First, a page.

WASHINGTON — Yuri Borisov's performance on a lucrative U.S. military contract was dismal — cost overruns, blown deadlines, forged paperwork.
Yet that didn't keep the Russian entrepreneur from winning more business with the Department of Defense, according to interviews and documents obtained by The Associated Press.
Borisov, who specializes in refurbishing Russian Mi-17 helicopters, had an ally in Bert Vergez, an Army colonel who ran an obscure defense acquisition office in Huntsville, Ala.
When Borisov insisted on being paid millions of dollars extra for overhaul work his companies were late on, Vergez supported him.
When Borisov sought a new multimillion helicopter overhaul contract, it was Vergez's office that approved the deal.
Even when auditors from the Pentagon inspector general's office were uncovering signs of illegal activity, it was Vergez who pitched a plan to install new engines on Mi-17s bound for Afghanistan — an arrangement that promised millions of dollars in revenue for Borisov.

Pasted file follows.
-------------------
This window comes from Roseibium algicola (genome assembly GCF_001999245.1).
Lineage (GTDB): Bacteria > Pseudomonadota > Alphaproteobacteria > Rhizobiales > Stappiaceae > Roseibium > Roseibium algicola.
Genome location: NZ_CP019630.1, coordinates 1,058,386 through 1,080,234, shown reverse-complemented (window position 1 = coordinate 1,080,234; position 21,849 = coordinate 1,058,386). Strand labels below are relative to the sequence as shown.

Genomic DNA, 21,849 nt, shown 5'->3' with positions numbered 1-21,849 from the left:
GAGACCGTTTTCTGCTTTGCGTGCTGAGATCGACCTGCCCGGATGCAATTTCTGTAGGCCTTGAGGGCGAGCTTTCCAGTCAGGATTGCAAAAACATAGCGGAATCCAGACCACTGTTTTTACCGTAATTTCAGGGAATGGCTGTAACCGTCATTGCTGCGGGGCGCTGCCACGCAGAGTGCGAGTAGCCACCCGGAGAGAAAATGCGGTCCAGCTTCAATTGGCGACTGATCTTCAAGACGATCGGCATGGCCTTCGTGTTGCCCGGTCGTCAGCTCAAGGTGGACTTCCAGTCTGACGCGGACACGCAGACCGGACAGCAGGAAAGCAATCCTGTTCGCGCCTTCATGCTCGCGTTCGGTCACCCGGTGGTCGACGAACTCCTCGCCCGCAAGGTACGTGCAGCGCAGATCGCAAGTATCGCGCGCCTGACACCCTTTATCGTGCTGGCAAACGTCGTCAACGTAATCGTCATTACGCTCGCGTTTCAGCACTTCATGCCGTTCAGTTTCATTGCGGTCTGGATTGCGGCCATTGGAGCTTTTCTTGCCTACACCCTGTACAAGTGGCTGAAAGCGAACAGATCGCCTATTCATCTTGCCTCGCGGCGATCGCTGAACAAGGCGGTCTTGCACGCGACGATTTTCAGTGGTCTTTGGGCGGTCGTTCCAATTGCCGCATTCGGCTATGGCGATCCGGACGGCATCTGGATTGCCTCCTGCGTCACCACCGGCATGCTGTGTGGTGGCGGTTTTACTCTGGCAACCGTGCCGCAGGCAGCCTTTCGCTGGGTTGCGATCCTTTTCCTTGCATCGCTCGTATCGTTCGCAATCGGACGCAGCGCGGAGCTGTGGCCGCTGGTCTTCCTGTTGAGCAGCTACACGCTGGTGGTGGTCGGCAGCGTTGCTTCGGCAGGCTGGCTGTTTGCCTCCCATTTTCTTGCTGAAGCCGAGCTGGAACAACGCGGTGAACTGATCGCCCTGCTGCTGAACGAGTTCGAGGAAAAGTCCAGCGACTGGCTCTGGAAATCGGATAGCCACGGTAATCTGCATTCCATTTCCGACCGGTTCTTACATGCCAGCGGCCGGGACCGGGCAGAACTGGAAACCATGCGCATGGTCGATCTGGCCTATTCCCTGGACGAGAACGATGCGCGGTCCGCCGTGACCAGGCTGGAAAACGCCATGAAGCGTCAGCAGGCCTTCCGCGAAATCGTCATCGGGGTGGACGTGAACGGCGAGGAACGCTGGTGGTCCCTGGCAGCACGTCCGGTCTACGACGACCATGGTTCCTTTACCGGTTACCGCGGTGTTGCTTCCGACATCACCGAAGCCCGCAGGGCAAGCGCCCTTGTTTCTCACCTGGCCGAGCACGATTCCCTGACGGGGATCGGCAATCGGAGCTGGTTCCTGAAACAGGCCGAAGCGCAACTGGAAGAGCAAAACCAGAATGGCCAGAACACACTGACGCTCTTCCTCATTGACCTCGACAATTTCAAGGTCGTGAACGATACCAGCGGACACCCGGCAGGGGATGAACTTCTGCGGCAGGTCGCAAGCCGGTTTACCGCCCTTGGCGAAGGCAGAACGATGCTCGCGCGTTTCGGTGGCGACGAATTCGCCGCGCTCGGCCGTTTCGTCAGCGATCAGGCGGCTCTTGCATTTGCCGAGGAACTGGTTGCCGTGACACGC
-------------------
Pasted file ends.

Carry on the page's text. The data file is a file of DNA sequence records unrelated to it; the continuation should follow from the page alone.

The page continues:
The relationship between the two men is at the heart of a criminal investigation into why the Huntsville office Vergez once commanded kept dealing with Borisov despite an alarming catalog of problems.
The case is a glimpse into the labyrinth of military procurement, where even today, Borisov's companies, AviaBaltika Aviation and Saint Petersburg Aircraft Repair Company, remain technically eligible for federal contracts. The inspector general's audit recommended that the Army take steps to debar or suspend the companies, but no such action has been taken more than a year later.
"I am deeply concerned by the Department of Defense's stubborn refusal to stop contracting with firms that stand accused of defrauding the U.S. government," said Sen. John Cornyn of Texas, the Senate's second-ranking Republican. "If the Pentagon fails to take the formal steps to bar these firms from future contracts, the real victim will be the American taxpayer."